Benjamin Harrison to Virginia Delegates
FC (Virginia State Library). In the hand of Samuel Patteson. Addressed to “The Honorable Virginia Delegates in Congress.”
Council Chamber Sepr. 27th. 1783.
Since I wrote to you yesterday1 I have seen the Attorney who tells me his performance respecting our claim to the western Country is ready for the inspection of the Committee and that as soon as it meets their approbation it will be transmitted to you.2
I am &.
2. On 1 June 1782 the Virginia General Assembly appointed a committee including Attorney General Edmund Randolph and four other men “to collect all Documents” required to establish “the Right of this State” to its “Western Territory,” especially that north and west of the Ohio River. Various circumstances thrust this unexpectedly difficult assignment upon Randolph alone. Of his committee colleagues, Thomas Jefferson declined to take “an active part,” George Mason refused the appointment but agreed “to contribute his aid privately,” and Thomas Walker joined Arthur Lee, whose appointment to Congress obliged him to be in Philadelphia or Princeton much of the time, in persuading Randolph to do all the research and writing (Papers of Madison description begins William T. Hutchinson, William M. E. Rachal, et al., eds., The Papers of James Madison (7 vols. to date; Chicago, 1962——). description ends , IV, 90, and n. 4; 147; 154–55; 161; 208; 226; 227; 228, n. 7; 305; 306, n. 3; 389, n. 19; V, 30; 264; 309; 312, n. 18; VI, 244–45; 245, nn. 5, 6; 246, n. 7).
Although about “a third” of the report was “approved” by Mason before its completion in August 1783, none of it seems to have been reviewed by Jefferson or Walker. As late as November in that year, Lee remained unavailable, for, contrary to Randolph’s hope, he did not attend the Virginia General Assembly during the session convening on 20 October in Richmond. On 25 November, although still lacking the committee’s approval of his draft, Randolph wrote to the speaker of the House of Delegates, accounting for the long delay and requesting authorization to have the report “go into print under the correction of Mr. Mason and myself” (MS in Va. State Library). The next day, after the letter was read, the House “ordered” that it “lie on the table” (JHDV description begins (1828 ed.). Journal of the House of Delegates of Virginia, Anno Domini, 1776 (Richmond, 1828). description ends , Oct. 1783, p. 35).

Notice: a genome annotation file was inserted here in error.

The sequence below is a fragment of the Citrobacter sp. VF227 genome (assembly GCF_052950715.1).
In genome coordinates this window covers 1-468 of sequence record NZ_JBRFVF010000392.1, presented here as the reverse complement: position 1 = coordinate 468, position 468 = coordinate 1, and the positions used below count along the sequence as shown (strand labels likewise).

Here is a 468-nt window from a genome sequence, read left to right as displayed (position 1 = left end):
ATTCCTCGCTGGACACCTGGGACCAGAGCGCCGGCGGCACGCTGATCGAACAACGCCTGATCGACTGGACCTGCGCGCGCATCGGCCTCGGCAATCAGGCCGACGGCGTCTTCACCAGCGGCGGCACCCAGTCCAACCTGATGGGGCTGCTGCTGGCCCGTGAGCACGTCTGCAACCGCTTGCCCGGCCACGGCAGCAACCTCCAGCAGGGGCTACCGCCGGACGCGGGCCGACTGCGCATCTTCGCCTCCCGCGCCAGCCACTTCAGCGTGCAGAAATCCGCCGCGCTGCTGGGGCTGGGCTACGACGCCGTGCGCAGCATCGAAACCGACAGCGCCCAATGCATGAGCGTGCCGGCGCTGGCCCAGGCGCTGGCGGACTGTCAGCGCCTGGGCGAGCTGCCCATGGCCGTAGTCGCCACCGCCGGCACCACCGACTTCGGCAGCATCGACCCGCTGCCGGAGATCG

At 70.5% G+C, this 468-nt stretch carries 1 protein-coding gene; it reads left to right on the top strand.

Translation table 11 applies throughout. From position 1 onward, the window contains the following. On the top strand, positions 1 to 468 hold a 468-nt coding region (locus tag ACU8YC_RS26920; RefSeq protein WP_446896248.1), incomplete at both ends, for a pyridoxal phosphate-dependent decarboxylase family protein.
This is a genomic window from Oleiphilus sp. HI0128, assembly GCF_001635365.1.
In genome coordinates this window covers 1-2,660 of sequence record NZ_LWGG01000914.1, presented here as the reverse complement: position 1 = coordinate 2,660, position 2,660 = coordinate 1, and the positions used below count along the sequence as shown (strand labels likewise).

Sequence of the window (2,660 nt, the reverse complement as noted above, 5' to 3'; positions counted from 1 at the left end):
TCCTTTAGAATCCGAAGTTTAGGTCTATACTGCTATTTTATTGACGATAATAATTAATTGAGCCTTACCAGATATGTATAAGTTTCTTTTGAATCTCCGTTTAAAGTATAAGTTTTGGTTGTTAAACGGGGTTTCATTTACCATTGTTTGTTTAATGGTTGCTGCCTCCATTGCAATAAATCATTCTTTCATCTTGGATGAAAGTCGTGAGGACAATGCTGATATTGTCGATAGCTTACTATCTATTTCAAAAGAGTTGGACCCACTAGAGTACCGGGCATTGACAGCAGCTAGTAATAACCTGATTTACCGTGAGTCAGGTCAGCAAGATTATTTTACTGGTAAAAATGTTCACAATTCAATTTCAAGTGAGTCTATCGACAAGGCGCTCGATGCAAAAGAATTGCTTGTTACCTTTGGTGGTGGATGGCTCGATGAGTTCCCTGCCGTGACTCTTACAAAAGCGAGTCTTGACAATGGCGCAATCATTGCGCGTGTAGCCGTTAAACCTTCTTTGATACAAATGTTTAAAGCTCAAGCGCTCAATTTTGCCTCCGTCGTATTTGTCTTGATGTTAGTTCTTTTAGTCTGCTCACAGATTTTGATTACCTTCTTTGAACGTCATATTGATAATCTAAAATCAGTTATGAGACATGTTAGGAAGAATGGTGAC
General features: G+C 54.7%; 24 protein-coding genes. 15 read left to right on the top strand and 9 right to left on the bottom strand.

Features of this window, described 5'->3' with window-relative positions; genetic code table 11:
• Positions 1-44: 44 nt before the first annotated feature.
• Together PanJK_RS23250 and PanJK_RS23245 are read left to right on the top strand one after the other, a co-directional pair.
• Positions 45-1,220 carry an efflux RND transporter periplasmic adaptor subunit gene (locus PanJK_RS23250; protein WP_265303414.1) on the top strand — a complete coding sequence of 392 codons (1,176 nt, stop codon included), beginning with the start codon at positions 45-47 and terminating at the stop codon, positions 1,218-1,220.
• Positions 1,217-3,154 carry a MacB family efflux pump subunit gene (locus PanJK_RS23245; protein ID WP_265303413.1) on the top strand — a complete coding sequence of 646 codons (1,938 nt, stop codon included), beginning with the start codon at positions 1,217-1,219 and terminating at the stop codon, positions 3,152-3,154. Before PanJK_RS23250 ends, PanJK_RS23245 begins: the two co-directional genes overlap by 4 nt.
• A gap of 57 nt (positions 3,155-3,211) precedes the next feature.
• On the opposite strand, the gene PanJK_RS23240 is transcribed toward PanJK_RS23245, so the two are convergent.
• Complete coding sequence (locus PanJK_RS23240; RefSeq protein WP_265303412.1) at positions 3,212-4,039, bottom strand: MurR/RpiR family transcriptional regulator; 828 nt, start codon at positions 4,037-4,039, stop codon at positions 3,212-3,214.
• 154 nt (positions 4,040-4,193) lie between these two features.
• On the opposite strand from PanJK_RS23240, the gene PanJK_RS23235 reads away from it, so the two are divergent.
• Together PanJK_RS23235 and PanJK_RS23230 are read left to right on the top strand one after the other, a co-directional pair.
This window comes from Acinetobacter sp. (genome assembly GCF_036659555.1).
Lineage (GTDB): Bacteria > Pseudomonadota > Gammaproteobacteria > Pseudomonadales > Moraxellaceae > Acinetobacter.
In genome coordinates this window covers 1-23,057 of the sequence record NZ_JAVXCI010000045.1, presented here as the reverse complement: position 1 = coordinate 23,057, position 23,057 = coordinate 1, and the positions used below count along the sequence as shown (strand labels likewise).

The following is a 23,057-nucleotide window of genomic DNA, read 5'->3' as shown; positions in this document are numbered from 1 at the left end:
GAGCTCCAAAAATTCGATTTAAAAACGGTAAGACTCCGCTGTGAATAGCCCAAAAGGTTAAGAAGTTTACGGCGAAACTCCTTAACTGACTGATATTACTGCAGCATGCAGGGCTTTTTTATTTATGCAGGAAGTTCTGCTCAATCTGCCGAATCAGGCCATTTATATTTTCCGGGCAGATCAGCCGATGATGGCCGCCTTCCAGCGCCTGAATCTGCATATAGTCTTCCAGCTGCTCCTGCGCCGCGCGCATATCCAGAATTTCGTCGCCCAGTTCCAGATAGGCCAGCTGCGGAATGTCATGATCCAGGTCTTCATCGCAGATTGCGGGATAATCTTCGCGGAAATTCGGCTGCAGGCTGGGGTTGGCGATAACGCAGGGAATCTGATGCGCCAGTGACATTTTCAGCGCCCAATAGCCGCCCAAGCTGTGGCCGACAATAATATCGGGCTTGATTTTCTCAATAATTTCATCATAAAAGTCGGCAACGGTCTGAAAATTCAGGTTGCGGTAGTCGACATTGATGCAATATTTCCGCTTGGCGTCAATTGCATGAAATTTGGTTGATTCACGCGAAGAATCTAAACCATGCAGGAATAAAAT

This anticlimax to Randolph’s extensive labors may reflect the delegates’ opinion that, by agreeing to the congressional resolutions concerning Virginia’s offer of cession, a detailed defense of the state’s title to the Northwest Territory was no longer relevant (JM to Jefferson, 20 Sept., and n. 3; Harrison to Delegates, 26 Sept. 1783, n. 5). Whether the report was ever printed or whether a copy of it was sent by Harrison to the Virginia delegates in Congress is unknown. The manuscript has not been found. Randolph probably retained a personal copy and drew on it in composing his manuscript history of Virginia (Edmund Randolph, History of Virginia, ed. Arthur H. Shaffer [Charlottesville, 1970], pp. 8–9, 17–19, 32–35, 61–62, 149, 154, 275, 276, 285; Boyd, Papers of Jefferson description begins Julian P. Boyd et al., eds., The Papers of Thomas Jefferson (18 vols. to date; Princeton, N.J., 1950——). description ends , VII, 259–60, 293).